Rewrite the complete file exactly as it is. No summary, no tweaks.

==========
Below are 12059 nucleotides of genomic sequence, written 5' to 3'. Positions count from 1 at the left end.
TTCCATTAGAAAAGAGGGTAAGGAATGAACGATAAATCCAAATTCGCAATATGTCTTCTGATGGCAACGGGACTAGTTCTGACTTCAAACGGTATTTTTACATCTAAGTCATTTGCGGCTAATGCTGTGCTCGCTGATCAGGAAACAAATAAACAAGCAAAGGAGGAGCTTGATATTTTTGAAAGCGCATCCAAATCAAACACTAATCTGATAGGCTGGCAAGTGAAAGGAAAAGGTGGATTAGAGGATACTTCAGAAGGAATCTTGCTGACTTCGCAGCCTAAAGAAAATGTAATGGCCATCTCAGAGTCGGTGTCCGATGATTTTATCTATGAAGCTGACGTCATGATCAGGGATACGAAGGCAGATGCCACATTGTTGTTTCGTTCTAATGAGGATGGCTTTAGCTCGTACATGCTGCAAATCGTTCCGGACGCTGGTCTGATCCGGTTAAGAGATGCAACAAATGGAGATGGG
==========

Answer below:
Below are 12059 nucleotides of genomic sequence, written 5' to 3'. Positions count from 1 at the left end.
TTCCATTAGAAAAGAGGGTAAGGAATGAACGATAAATCCAAATTCGCAATATGTCTTCTGATGGCAACGGGACTAGTTCTGACTTCAAACGGTATTTTTACATCTAAGTCATTTGCGGCTAATGCTGTGCTCGCTGATCAGGAAACAAATAAACAAGCAAAGGAGGAGCTTGATATTTTTGAAAGCGCATCCAAATCAAACACTAATCTGATAGGCTGGCAAGTGAAAGGAAAAGGTGGATTAGAGGATACTTCAGAAGGAATCTTGCTGACTTCGCAGCCTAAAGAAAATGTAATGGCCATCTCAGAGTCGGTGTCCGATGATTTTATCTATGAAGCTGACGTCATGATCAGGGATACGAAGGCAGATGCCACATTGTTGTTTCGTTCTAATGAGGATGGCTTTAGCTCGTACATGCTGCAAATCGTTCCGGACGCTGGTCTGATCCGGTTAAGAGATGCAACAAATGGAGATGGG